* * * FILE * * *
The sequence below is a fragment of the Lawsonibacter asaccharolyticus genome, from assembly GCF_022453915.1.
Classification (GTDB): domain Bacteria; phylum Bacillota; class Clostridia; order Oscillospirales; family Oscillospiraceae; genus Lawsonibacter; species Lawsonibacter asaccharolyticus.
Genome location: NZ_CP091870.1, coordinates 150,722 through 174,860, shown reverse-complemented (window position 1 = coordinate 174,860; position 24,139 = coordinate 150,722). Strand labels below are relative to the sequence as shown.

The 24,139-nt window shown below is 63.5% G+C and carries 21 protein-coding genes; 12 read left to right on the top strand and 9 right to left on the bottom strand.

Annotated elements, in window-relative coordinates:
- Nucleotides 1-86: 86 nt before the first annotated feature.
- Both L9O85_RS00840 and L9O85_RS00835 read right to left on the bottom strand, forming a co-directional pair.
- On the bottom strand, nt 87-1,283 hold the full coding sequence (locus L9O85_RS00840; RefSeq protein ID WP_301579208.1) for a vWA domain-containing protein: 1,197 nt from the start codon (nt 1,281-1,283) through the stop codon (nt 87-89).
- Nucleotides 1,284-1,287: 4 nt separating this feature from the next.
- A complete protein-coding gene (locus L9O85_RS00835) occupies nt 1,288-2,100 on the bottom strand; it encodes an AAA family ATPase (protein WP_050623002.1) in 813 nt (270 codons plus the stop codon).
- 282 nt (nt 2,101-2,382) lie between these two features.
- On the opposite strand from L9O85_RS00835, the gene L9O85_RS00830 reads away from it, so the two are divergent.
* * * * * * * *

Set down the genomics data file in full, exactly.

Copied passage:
The sequence below is a fragment of the Lawsonibacter asaccharolyticus genome, from assembly GCF_022453915.1.
Classification (GTDB): domain Bacteria; phylum Bacillota; class Clostridia; order Oscillospirales; family Oscillospiraceae; genus Lawsonibacter; species Lawsonibacter asaccharolyticus.
Genome location: NZ_CP091870.1, coordinates 150,722 through 174,860, shown reverse-complemented (window position 1 = coordinate 174,860; position 24,139 = coordinate 150,722). Strand labels below are relative to the sequence as shown.

The 24,139-nt window shown below is 63.5% G+C and carries 21 protein-coding genes; 12 read left to right on the top strand and 9 right to left on the bottom strand.

Annotated elements, in window-relative coordinates:
- Nucleotides 1-86: 86 nt before the first annotated feature.
- Both L9O85_RS00840 and L9O85_RS00835 read right to left on the bottom strand, forming a co-directional pair.
- On the bottom strand, nt 87-1,283 hold the full coding sequence (locus L9O85_RS00840; RefSeq protein ID WP_301579208.1) for a vWA domain-containing protein: 1,197 nt from the start codon (nt 1,281-1,283) through the stop codon (nt 87-89).
- Nucleotides 1,284-1,287: 4 nt separating this feature from the next.
- A complete protein-coding gene (locus L9O85_RS00835) occupies nt 1,288-2,100 on the bottom strand; it encodes an AAA family ATPase (protein WP_050623002.1) in 813 nt (270 codons plus the stop codon).
- 282 nt (nt 2,101-2,382) lie between these two features.
- On the opposite strand from L9O85_RS00835, the gene L9O85_RS00830 reads away from it, so the two are divergent.